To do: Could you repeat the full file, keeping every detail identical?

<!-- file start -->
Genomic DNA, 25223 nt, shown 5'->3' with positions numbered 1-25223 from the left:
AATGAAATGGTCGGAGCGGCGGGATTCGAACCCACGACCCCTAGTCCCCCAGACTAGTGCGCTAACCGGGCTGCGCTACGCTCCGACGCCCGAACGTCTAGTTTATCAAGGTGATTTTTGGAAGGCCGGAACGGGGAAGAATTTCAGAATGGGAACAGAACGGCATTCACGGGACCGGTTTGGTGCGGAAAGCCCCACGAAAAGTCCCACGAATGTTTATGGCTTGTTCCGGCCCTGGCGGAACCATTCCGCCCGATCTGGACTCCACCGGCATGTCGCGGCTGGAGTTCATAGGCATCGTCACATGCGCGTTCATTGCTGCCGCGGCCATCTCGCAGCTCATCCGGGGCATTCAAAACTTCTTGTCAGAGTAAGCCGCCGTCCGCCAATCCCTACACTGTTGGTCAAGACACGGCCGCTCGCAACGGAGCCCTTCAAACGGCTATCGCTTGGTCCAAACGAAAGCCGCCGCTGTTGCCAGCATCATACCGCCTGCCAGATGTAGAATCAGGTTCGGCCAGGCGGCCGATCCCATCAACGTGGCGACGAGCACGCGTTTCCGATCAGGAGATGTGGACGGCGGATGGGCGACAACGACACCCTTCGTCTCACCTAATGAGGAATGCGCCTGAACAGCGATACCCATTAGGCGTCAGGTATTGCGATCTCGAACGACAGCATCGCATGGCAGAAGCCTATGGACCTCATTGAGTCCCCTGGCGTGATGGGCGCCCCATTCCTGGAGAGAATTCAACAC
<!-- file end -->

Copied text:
Genomic DNA, 25223 nt, shown 5'->3' with positions numbered 1-25223 from the left:
AATGAAATGGTCGGAGCGGCGGGATTCGAACCCACGACCCCTAGTCCCCCAGACTAGTGCGCTAACCGGGCTGCGCTACGCTCCGACGCCCGAACGTCTAGTTTATCAAGGTGATTTTTGGAAGGCCGGAACGGGGAAGAATTTCAGAATGGGAACAGAACGGCATTCACGGGACCGGTTTGGTGCGGAAAGCCCCACGAAAAGTCCCACGAATGTTTATGGCTTGTTCCGGCCCTGGCGGAACCATTCCGCCCGATCTGGACTCCACCGGCATGTCGCGGCTGGAGTTCATAGGCATCGTCACATGCGCGTTCATTGCTGCCGCGGCCATCTCGCAGCTCATCCGGGGCATTCAAAACTTCTTGTCAGAGTAAGCCGCCGTCCGCCAATCCCTACACTGTTGGTCAAGACACGGCCGCTCGCAACGGAGCCCTTCAAACGGCTATCGCTTGGTCCAAACGAAAGCCGCCGCTGTTGCCAGCATCATACCGCCTGCCAGATGTAGAATCAGGTTCGGCCAGGCGGCCGATCCCATCAACGTGGCGACGAGCACGCGTTTCCGATCAGGAGATGTGGACGGCGGATGGGCGACAACGACACCCTTCGTCTCACCTAATGAGGAATGCGCCTGAACAGCGATACCCATTAGGCGTCAGGTATTGCGATCTCGAACGACAGCATCGCATGGCAGAAGCCTATGGACCTCATTGAGTCCCCTGGCGTGATGGGCGCCCCATTCCTGGAGAGAATTCAACAC